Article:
By Richard Guy Martin, August 19, 2014
You’ve rented a car in Europe, you’re headed out on the open
road—life looks good. But before you rev up that massively sexy
convertible and blast down to the Cote d’Azur, might I have a word?
Conservatively speaking, I do about 30,000 miles across Europe by car
per year and there are a few things you should know before taking the
They’re Tracking Your Every Move. Italy is probably
the most fun country to drive through, period. With its winding roads
through rolling hills, it’s no wonder Italians make famously good
Formula 1 drivers. Tiring of this racing style on the public roads,
however, the Italian government has installed the ominously named “Tutor
System” of speed monitoring, even on two-lane country roads. First,
you’ll see velocità controllata warning signs; then come the
eye-level radar “kiosks” that also read and record your license plate.
If your plate’s registered as arriving “too soon” by successive radar
stations, the software marks you as too fast. The longer you keep this
up, the heftier the fine gets. The hurt can run into the thousands.
The workaround: Pull over for a tasty espresso between radar kiosks. Or, you know, just obey the speed limit.
A Sport. Tailgating at high velocity
is a beloved sport across Europe, but nowhere does it attain such razor
sharp aggressiveness than in Germany where stretches of the Autobahn
still have no speed limits. My best guess about the gleaming black
Mercedes E-class that squealed its tires, braking to within six feet of
my rear bumper outside Munich last week, was that it was going 150 mph. I
was doing a perfectly legit 105 mph myself, passing a group of
lumbering 16-wheelers. He could have killed us all.
The workaround:. Your rear view mirror is your best
friend. When one of these madmen runs up blinking his brights at 120
mph, calmly roll your window down, stick your arm out, palm down, and
pat the air softly until you can safely move right. It’s the
international "slow down, you bastard" hand signal.
Sundays Are Your Best Days. Depending on the type of
truck, European truckers are forced to travel under, or at, the
equivalent of 60 mph. This means heavy clogging of the right lane, where
the trucks run, and thus of the left lane, where you run. On the
weekends, however, especially on Sundays, the trucker population tends
to park and live at the gas stations. Let's call it The 90/10 Rule—90
percent of the truckers are off the road in Central and Western Europe,
10 percent are on the road (though the percentages may be slightly
different in Eastern Europe). In general, though, on the "day of rest"
you will have fewer trucks—and kamikaze tailgaters in the left lane—to
The workaround: If you have the time to do it, save your long hops for Sundays.
Read The Fine Print When Parking In Town. You are
beloved by your host country in many ways, but as a foreigner you are a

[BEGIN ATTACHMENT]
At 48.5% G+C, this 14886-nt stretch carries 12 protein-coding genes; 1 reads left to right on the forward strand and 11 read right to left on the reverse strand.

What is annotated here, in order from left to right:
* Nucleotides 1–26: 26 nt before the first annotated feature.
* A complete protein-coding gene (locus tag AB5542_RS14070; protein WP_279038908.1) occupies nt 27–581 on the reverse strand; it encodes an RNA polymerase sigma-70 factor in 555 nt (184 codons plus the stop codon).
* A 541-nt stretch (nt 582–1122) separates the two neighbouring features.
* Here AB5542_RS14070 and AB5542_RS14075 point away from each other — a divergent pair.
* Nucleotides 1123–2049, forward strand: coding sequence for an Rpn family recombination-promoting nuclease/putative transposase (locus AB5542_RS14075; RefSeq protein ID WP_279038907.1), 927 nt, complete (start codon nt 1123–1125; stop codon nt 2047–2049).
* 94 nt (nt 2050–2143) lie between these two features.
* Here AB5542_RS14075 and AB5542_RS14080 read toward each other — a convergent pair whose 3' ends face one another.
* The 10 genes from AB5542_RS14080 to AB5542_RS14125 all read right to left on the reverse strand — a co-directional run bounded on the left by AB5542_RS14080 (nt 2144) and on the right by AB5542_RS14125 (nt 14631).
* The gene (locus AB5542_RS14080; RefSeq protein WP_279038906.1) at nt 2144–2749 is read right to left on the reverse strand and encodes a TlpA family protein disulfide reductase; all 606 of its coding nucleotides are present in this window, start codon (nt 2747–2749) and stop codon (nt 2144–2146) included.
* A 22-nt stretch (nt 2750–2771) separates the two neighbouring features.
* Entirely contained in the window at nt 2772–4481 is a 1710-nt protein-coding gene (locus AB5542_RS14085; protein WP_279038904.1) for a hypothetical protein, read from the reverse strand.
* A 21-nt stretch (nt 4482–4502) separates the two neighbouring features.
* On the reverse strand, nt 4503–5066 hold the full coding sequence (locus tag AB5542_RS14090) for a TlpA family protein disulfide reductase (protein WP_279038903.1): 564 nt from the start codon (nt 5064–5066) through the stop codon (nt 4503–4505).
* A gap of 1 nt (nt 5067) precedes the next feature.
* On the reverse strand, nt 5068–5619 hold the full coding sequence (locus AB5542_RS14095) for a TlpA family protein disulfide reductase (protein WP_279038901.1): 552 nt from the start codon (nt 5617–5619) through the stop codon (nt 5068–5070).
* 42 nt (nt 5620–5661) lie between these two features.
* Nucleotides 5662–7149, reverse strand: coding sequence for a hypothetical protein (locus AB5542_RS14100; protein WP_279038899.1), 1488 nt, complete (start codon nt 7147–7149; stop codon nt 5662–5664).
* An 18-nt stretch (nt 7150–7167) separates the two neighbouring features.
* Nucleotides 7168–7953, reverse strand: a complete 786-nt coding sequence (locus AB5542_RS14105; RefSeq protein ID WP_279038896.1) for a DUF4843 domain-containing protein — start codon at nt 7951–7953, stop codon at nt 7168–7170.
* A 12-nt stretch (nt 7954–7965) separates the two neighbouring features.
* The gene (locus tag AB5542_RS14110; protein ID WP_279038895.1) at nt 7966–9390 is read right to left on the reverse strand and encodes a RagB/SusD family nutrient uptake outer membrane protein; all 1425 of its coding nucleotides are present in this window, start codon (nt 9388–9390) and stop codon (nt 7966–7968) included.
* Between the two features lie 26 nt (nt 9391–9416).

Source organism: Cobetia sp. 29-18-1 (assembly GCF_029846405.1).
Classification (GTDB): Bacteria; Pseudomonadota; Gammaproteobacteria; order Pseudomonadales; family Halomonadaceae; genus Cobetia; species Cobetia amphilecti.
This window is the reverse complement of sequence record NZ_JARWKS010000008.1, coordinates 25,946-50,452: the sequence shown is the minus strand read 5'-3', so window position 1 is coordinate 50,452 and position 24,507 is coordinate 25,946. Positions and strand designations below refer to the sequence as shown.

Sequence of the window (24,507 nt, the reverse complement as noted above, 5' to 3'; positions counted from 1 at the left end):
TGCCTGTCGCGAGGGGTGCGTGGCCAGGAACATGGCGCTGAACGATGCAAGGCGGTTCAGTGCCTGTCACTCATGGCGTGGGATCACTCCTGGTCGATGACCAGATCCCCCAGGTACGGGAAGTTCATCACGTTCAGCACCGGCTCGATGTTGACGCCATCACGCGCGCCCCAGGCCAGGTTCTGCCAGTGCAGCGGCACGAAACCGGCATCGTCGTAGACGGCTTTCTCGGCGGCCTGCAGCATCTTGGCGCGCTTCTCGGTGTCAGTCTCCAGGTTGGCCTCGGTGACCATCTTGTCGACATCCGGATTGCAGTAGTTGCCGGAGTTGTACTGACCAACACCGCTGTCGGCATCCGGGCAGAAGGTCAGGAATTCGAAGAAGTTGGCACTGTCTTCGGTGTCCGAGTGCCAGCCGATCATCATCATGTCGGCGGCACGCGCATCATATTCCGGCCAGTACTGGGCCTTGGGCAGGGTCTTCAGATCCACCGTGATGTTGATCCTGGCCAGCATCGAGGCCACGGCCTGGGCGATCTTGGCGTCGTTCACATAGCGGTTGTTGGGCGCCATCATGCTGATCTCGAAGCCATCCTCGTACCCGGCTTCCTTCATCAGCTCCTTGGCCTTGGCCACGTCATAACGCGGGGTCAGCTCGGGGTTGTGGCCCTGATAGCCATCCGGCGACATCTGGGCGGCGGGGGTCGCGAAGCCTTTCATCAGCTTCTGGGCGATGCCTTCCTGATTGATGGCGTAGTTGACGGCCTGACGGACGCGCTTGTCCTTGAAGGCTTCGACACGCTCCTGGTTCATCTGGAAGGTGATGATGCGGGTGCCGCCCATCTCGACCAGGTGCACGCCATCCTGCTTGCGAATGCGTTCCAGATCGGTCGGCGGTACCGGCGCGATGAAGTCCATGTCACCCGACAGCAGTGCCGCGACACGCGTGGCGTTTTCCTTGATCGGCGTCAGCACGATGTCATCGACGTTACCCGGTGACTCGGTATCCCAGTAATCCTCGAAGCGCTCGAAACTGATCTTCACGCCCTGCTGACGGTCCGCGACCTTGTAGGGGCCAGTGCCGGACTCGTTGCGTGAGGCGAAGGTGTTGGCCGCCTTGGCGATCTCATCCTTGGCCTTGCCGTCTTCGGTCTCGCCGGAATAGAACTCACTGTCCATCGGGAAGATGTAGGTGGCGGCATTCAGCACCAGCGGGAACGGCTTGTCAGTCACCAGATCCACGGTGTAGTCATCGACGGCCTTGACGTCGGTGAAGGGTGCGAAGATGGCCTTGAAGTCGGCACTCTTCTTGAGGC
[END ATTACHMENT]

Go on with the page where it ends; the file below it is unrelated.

third-class citizen, automotive-ly speaking. Tourists could have their
car towed for the slightest parking infraction because arcane rules
apply (and are usually only displayed in the local language). Traffic
authorities in Berlin, for example, have only recently begun to presume
English as a "parking language" worthy of printing on their almost
universal ticket machines. If you ignore the paid hours in the
tourist-heavy neighborhood of Prenzlauer Berg, you risk a fine of
$10–$40, depending on the length of the offense. It gets worse if you
park in a “fire access entrance,” which translates as Feuerwehrzufahrt,
meaning an entrance to a playground or an industrial area (and they’re
not always clearly marked). Let these fines add up and you may just get
booted off the road entirely in that country.
The workaround: Learn some French, German, and/or Italian parking-sign legalese.
Skip That Glass of Wine. In Berlin, a driver is
allowed the blood-alcohol-content equivalent of a glass of wine with
dinner—which is interesting because in the far heavier drinking Prague,
just four hours south, you're allowed zero alcohol in the blood and
Breathalyzer ambushes are common. Remember that you’re a third-class
citizen so as a “drunk” foreigner in a car, let’s just say this can
involve handcuffs and long hours in rooms with very bright lights.
The workaround: Hard as this is to follow under convivial circumstances, leave the car behind if you plan to drink.
EZ Pass = Vignette. In France and Italy, highway
tolls are collected based on distance traveled, much like in
Pennsylvania or New York. Germany has no tolls for cars. Austria and the
Czech Republic, however, work on flat-rate, time-based vignettes, or
stickers that you must actually pull over and buy at the border. You can
get a sticker for one week, 10 days, one month, or one year. There are
some digital vignette-reader gateways over the autobahns, but you might
be forgiven for thinking that they really don’t care. A small example,
however: If you are caught on an Austrian autobahn without a vignette,
it will run you €400–€4,000, or, roughly speaking, $530–$5,300. If
you’re a foreigner, of course, they’ll just take your car until you
figure out where that five grand is coming from.
The workaround: Pull over and get the vignettes (about $10), available at most roadside gas stations.